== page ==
Editor's Message: Where Do You Get Your Wood?

Editor's Message

Editor's Message: Where Do You Get Your Wood?

Ever wonder where other CMs buy their lumber?

According to SBCA’s 2018 Financial Performance Survey, on average lumber accounts for 39.1 percent of the total cost of goods sold. Given the component manufacturing industry’s reliance on this raw material, SBC Magazine recently conducted two surveys of component manufacturers (CMs) to better understand who they buy lumber from and what grades they typically buy. Let’s look at what respondents said about their purchasing decisions.

When asked who they purchase most of their 2x4 and 2x6 lumber from, 53 percent indicated they use a lumber broker, while 30 percent buy directly from a lumber mill. Another 11 percent buy their lumber from a wholesale dealer, and the remaining six percent buy from a lumber dealer or building material supplier.

CMs vary their purchase source only slightly for wide (2x8, 2x10 and 2x12) lumber, with lumber dealers or building material suppliers being the main source. Fifteen percent purchased from that group, while 45 percent still purchased from a lumber broker, 25 percent bought directly from the mill, and 15 percent went to a wholesale dealer.

The survey also asked CMs the quantities they typically buy when making a lumber purchase. For 2x4 and 2x6 lumber, 28 percent purchase multiple truckloads at a time and 25 percent buy multiple railcar loads at a time. An additional 18 percent buy one railcar at a time and 18 percent by one truckload at a time. Another eight percent purchase lumber one maxi truckload (flatbed trailer + pup trailer) at a time, and only three percent bought less than a truckload at a time.

Not surprisingly, the quantities ordered at one time when buying wide lumber changed dramatically with only 13 percent buying multiple truckloads and eight percent buying multiple railcars. Instead, 33 percent bought one truckload at a time and 30 percent bought less than a truckload. Another eight percent bought one railcar at a time and eight percent bought one maxi truckload.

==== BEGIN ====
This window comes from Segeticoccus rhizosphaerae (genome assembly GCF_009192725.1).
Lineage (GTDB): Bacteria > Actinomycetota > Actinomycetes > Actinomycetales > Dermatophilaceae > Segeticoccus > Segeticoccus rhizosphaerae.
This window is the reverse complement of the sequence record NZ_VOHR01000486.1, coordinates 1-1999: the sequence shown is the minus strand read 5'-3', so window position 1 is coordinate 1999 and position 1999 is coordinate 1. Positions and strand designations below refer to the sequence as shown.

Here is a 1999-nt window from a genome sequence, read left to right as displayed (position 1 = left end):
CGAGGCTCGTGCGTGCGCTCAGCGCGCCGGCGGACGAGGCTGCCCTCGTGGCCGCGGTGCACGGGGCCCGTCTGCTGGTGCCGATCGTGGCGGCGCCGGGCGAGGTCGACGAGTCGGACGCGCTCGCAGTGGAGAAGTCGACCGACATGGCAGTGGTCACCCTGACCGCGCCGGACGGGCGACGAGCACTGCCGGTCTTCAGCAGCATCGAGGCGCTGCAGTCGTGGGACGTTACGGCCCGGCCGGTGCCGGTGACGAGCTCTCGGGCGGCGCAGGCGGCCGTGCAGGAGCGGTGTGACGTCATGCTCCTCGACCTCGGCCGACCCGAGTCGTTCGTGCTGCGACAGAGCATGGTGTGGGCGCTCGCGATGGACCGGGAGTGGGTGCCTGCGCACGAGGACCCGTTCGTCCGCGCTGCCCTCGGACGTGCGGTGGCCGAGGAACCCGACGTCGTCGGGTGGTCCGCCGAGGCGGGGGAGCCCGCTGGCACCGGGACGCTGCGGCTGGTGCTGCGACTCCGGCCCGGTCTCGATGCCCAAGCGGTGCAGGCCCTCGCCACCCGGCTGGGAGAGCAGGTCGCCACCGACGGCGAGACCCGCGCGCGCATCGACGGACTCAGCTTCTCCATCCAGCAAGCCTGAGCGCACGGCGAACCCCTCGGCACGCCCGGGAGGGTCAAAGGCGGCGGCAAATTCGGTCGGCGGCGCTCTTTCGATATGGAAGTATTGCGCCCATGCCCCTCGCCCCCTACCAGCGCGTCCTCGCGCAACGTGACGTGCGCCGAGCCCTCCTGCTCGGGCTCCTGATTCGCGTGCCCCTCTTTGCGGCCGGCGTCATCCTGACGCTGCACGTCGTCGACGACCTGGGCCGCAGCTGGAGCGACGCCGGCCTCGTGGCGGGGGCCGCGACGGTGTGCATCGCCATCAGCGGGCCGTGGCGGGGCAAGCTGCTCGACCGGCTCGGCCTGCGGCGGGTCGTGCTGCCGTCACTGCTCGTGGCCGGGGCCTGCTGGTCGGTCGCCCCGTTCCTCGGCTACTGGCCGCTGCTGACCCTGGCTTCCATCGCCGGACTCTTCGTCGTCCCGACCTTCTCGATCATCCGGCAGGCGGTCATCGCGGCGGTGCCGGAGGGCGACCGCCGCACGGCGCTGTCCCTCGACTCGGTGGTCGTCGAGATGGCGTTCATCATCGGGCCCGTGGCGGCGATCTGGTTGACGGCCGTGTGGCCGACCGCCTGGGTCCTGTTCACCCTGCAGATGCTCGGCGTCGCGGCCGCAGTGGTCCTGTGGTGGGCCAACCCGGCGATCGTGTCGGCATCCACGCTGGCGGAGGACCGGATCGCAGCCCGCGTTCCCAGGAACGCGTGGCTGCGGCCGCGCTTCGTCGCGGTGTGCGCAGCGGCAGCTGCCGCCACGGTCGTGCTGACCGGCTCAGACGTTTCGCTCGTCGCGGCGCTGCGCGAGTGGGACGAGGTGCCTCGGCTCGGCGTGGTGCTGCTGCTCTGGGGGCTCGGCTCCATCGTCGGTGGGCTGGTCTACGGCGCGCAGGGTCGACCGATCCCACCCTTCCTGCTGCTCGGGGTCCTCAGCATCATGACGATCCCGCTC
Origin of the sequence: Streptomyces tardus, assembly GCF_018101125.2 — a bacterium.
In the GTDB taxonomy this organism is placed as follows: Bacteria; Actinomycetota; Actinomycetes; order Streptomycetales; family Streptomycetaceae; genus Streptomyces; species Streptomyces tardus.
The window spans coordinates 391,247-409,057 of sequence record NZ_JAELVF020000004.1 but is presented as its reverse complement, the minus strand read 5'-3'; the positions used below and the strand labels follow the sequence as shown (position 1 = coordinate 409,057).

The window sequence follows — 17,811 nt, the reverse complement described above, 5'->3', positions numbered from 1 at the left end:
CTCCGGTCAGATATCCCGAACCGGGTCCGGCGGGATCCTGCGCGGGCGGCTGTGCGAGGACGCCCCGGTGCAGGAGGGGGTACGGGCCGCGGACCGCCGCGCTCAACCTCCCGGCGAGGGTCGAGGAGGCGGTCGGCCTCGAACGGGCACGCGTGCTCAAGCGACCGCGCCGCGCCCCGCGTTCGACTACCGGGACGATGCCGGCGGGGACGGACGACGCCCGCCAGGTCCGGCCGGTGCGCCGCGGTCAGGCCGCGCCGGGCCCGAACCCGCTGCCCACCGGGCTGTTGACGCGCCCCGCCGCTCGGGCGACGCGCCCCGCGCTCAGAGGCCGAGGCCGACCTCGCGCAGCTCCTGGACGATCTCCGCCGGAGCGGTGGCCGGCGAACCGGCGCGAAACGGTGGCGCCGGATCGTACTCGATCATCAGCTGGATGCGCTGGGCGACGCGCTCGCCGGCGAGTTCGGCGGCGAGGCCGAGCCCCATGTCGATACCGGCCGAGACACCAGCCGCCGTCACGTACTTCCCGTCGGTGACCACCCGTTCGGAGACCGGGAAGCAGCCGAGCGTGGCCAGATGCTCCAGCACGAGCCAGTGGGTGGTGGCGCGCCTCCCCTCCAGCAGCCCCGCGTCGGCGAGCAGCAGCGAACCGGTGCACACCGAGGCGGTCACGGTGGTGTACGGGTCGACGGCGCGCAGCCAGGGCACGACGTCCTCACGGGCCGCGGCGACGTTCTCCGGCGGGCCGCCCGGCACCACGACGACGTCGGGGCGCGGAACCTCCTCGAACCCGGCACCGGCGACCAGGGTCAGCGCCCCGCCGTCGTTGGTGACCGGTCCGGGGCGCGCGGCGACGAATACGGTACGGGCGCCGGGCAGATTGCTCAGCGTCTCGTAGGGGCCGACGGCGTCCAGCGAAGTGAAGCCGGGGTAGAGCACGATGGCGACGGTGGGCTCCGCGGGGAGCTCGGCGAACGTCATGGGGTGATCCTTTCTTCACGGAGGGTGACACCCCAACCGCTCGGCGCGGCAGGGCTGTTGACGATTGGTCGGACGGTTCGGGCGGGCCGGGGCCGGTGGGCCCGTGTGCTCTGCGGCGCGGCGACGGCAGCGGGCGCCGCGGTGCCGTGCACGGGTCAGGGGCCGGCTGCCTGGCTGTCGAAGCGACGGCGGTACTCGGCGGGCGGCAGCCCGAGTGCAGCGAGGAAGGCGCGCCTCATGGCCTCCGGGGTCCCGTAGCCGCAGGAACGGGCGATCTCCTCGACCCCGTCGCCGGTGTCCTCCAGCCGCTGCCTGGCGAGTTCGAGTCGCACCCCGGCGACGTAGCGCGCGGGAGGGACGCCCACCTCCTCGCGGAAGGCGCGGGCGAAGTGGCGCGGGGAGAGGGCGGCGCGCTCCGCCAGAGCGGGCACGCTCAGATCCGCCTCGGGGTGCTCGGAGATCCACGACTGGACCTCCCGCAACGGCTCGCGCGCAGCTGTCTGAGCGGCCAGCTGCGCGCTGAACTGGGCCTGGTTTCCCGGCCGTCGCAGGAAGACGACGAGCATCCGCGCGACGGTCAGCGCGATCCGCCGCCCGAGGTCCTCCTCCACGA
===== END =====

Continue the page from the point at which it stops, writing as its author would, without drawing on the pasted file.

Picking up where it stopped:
Finally, the survey shifted a bit to ask CMs how they track the lumber inventory they’ve purchased, both what they use to track it and how often they verify their inventory numbers. Most CMs have embraced the power of digital records, with 37 percent using Microsoft Excel or Google Sheets, another 37 percent using some other proprietary software like Epicor’s BisTracks or Inuit’s Quickbooks, and four percent using a bar code scanning system. Twenty percent of respondents rely on a paper-based system to track their lumber inventory, while one percent use an office whiteboard and one percent don’t track their inventory at all.

Fifty percent of respondents conduct a physical lumber inventory review once a month, while another 25 percent do it weekly. Fifteen percent said they do inventory once a quarter, while five percent are at either end of the spectrum doing it either annually or daily.

If you have additional insights to share on this topic or ideas for future polls, please let us know at editor@sbcmag.info